After more than a decade in Congress, Mike Rogers retired at the end of last session — and he seems to be making up for lost time. “I need to find a way to raise the profile of national security issues in a way that real Americans can identify with,” he tells me, explaining that he hopes his new post as a distinguished fellow with the Hudson Institute, a conservative think tank, will allow him not only to contribute his ideas but also to have “policy impact.” The Republican former chairman of the powerful House Intelligence Committee also recently announced the formation of a new nonprofit group — Americans for Peace, Prosperity, and Security — which launched in Iowa in February with the aim of promoting a “pro-national-security” dialogue among Republicans ahead of the 2016 elections. “I really believe in the institution of Congress,” says the 51-year-old native of Livingston County, Michigan, “but, man, is it frustrating.”
— Lucia Graves
Ed Gerwin’s first task at his new job was to write a report on why progressives should be encouraged rather than outraged by the Obama administration’s approach to trade. “We have this very stale debate,” says Gerwin, 60, who joined the Progressive Policy Institute last month as a senior fellow for trade and global opportunity, “and, for many progressives, their predetermined role seems to be always to oppose trade agreements.” Gerwin hopes to help convince the Left to think differently, at least on this issue: “Sure, we should be pushing hard on labor and the environment,” he says, “but just opposing everything that comes down the pike isn’t a good way to advance your ideals.” A native of Williamsport, Pennsylvania, Gerwin spent much of his career as a partner at Winston & Strawn, where he advised clients on international trade and federal relations. Before moving to the Progressive Policy Institute, he was a senior fellow for trade and global economic policy at Third Way, another left-of-center think tank.
— Lucia Graves
After the catastrophic launch of HealthCare.gov, the Obama administration wasted no time in trying to learn from its mistakes. In August 2014, the White House launched the U.S. Digital Service — a kind of A-Team of techies who work with agency leaders and technology staffers to help make it easier to access government services online. Erie Meyer, 30, a founding member of the service, has been charged with expanding the pilot program at the Veterans Affairs Department. (There are two other pilot programs, one at the General Services Administration and one at the Office of Management and Budget, with plans to expand the service to 25 agencies over the coming year.) The Columbus, Ohio, native says she initially feared it would be hard to persuade top technologists, designers, and product managers to go from California “sunshine and tacos” to “working in D.C. on crazy problems,” but she has been pleasantly surprised to find otherwise. “They’re really excited,” she says.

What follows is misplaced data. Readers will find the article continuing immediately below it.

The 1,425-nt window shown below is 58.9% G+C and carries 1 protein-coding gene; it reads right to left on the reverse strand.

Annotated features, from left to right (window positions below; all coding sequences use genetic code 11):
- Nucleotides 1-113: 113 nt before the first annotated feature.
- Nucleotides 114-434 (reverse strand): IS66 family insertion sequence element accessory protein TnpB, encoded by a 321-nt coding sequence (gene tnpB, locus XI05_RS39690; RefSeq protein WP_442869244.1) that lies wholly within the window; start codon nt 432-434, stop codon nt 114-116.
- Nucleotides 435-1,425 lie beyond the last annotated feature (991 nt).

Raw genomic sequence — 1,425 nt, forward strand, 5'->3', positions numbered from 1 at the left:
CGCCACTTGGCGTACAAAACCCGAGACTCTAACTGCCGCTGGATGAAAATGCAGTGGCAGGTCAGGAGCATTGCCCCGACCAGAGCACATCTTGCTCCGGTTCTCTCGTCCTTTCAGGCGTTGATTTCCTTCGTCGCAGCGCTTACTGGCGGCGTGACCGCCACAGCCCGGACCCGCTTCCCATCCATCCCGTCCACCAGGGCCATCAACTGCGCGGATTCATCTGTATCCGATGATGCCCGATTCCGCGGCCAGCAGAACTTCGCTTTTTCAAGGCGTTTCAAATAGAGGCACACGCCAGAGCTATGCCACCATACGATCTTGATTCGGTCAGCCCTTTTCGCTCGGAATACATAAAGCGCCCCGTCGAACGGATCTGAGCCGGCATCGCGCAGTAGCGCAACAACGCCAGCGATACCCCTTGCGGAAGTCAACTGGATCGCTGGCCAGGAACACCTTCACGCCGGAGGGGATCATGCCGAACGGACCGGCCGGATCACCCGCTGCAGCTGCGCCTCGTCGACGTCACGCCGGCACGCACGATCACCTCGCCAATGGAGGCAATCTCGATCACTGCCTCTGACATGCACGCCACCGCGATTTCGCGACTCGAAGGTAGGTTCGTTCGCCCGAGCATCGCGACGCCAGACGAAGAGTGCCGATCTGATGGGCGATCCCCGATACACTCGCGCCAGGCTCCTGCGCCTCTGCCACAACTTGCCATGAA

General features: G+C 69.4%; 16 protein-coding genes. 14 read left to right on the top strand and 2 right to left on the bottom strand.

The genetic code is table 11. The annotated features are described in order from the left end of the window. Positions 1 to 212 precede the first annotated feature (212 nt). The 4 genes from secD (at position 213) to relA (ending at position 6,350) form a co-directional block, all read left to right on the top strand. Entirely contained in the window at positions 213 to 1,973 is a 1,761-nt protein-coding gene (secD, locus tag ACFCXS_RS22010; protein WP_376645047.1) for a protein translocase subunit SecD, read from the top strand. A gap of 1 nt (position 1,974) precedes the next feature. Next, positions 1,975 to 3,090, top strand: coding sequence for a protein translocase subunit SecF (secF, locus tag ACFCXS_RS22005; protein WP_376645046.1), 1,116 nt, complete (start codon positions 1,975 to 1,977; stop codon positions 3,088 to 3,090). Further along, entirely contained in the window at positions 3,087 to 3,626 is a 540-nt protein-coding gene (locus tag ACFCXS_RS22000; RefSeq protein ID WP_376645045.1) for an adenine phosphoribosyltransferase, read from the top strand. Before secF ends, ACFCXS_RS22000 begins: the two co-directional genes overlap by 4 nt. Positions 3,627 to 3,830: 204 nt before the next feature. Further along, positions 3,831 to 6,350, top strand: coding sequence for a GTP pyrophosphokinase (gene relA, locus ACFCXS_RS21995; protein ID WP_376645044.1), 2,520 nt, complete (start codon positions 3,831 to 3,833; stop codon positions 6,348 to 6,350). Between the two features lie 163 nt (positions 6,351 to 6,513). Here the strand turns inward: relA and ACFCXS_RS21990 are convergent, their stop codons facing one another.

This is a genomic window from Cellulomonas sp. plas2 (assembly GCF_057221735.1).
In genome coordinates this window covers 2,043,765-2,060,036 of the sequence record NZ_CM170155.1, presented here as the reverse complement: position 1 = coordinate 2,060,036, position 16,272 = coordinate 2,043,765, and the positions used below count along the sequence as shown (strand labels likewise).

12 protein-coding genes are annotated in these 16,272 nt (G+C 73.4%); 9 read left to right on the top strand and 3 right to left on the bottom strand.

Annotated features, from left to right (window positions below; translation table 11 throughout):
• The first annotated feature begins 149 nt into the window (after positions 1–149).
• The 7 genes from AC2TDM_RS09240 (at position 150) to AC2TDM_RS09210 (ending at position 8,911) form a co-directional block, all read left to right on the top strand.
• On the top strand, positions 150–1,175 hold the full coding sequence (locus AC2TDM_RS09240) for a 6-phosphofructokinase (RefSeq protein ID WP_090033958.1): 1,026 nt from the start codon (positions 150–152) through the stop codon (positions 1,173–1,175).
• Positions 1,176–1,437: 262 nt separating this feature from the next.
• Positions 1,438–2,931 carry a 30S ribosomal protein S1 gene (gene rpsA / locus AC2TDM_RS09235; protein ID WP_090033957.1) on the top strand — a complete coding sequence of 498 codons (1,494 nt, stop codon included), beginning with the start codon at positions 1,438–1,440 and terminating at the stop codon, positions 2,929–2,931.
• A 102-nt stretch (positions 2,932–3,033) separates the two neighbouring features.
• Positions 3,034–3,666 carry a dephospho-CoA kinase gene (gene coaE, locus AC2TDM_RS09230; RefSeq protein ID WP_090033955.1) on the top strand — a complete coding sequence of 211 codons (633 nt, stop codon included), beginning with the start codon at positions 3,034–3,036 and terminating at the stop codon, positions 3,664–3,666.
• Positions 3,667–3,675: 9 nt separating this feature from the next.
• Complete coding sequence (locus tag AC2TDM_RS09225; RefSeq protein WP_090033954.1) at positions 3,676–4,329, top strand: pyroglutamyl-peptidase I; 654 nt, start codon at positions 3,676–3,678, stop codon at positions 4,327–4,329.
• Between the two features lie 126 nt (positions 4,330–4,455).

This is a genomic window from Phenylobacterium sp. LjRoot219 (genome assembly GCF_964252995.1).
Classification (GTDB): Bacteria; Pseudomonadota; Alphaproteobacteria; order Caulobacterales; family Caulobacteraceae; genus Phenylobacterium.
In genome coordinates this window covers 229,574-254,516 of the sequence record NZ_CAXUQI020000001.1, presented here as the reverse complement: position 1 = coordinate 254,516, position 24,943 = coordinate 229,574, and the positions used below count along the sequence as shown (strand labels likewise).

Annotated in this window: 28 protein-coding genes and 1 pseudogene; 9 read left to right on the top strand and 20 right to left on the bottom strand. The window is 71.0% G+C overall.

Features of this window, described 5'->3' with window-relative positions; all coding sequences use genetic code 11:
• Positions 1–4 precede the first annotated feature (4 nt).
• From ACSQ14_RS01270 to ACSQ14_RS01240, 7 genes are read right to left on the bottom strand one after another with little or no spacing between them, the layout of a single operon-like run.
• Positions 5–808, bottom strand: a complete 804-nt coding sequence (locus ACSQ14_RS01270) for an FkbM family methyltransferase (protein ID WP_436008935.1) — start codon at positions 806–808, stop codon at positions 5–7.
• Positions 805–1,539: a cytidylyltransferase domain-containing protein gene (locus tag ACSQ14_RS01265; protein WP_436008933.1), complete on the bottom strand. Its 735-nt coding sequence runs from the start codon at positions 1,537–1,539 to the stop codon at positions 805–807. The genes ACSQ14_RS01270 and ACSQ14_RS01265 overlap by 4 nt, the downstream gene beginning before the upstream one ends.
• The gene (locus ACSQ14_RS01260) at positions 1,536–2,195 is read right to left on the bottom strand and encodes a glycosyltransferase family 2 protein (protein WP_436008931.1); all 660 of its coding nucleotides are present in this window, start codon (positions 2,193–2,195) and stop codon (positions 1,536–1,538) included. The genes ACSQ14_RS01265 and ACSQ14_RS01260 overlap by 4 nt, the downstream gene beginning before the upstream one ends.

— Lucia Graves
Amanda Engstrom Eversole was already chief of staff at the U.S. Chamber of Commerce and senior vice president of its Center for Capital Markets Competitiveness when she got one more title in February: acting president of the chamber’s Center for Advanced Technology and Innovation. The bicoastal tech-policy center was created in 2014 to “be the bridge between this innovative technology sector and public policy, not just in Washington but around the world,” says Eversole, 38. Chamber President Tom Donohue personally asked her to take over the initiative in January, and the Atlanta native says she was happy to oblige — even though she was seven months pregnant. She credits her rise to the top ranks of the chamber to her ability to “solve hard problems” — such as figuring out how to communicate effectively with both geeks and wonks. About the differences between Silicon Valley and Washington, she says: “You almost speak different languages, and you have different cadences by which you go about doing your business.”
— Laura Ryan
When T.A. Hawks joined the Monument Policy Group as a principal in February, the freedom was a tad unnerving. “One of my first days, I went to a House hearing, and I emailed one of my colleagues, and I was like, ‘Hey, I am going to be in Rayburn. Who else do I need to let know?’ and she was like, ‘You don’t!’ ” It was a major change from what he’d grown used to on the Hill, where Hawks, 38, worked for Republican Sen. Thad Cochran of Mississippi for 14 years, rising from legislative aide to chief of staff, and then becoming staff director for the Agriculture Committee. When you work for a member of Congress, he explains, “somebody needs to know where you are at all times because you might need to be grabbed by your boss.” The Mississippi native has managed to adjust and now says he’s enjoying his liberty at the government-affairs shop, where he works with clients across a spectrum of policy issues before Congress and the administration.
— Laura Ryan